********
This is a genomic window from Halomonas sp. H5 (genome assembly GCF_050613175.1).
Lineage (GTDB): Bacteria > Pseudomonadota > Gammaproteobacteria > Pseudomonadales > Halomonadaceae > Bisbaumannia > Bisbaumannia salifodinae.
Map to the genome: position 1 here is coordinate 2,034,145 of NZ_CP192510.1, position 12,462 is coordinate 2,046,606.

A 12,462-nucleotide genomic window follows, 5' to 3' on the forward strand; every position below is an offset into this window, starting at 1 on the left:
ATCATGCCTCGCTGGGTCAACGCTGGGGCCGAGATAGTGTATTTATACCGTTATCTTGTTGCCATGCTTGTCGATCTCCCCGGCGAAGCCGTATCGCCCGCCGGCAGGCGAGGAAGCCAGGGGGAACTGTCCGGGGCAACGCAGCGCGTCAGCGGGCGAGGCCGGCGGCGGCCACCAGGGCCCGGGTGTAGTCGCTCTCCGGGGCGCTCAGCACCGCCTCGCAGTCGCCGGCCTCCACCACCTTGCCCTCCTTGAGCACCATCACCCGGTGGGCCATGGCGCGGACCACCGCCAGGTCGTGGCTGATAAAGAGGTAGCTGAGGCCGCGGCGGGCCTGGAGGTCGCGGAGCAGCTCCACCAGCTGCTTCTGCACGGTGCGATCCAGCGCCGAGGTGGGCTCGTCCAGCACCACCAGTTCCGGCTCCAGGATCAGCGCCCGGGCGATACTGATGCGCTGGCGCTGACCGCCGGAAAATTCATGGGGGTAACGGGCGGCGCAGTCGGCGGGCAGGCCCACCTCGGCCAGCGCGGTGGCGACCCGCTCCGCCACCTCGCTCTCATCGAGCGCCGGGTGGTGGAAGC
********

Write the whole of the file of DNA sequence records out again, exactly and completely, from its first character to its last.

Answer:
This is a genomic window from Halomonas sp. H5 (genome assembly GCF_050613175.1).
Lineage (GTDB): Bacteria > Pseudomonadota > Gammaproteobacteria > Pseudomonadales > Halomonadaceae > Bisbaumannia > Bisbaumannia salifodinae.
Map to the genome: position 1 here is coordinate 2,034,145 of NZ_CP192510.1, position 12,462 is coordinate 2,046,606.

A 12,462-nucleotide genomic window follows, 5' to 3' on the forward strand; every position below is an offset into this window, starting at 1 on the left:
ATCATGCCTCGCTGGGTCAACGCTGGGGCCGAGATAGTGTATTTATACCGTTATCTTGTTGCCATGCTTGTCGATCTCCCCGGCGAAGCCGTATCGCCCGCCGGCAGGCGAGGAAGCCAGGGGGAACTGTCCGGGGCAACGCAGCGCGTCAGCGGGCGAGGCCGGCGGCGGCCACCAGGGCCCGGGTGTAGTCGCTCTCCGGGGCGCTCAGCACCGCCTCGCAGTCGCCGGCCTCCACCACCTTGCCCTCCTTGAGCACCATCACCCGGTGGGCCATGGCGCGGACCACCGCCAGGTCGTGGCTGATAAAGAGGTAGCTGAGGCCGCGGCGGGCCTGGAGGTCGCGGAGCAGCTCCACCAGCTGCTTCTGCACGGTGCGATCCAGCGCCGAGGTGGGCTCGTCCAGCACCACCAGTTCCGGCTCCAGGATCAGCGCCCGGGCGATACTGATGCGCTGGCGCTGACCGCCGGAAAATTCATGGGGGTAACGGGCGGCGCAGTCGGCGGGCAGGCCCACCTCGGCCAGCGCGGTGGCGACCCGCTCCGCCACCTCGCTCTCATCGAGCGCCGGGTGGTGGAAGC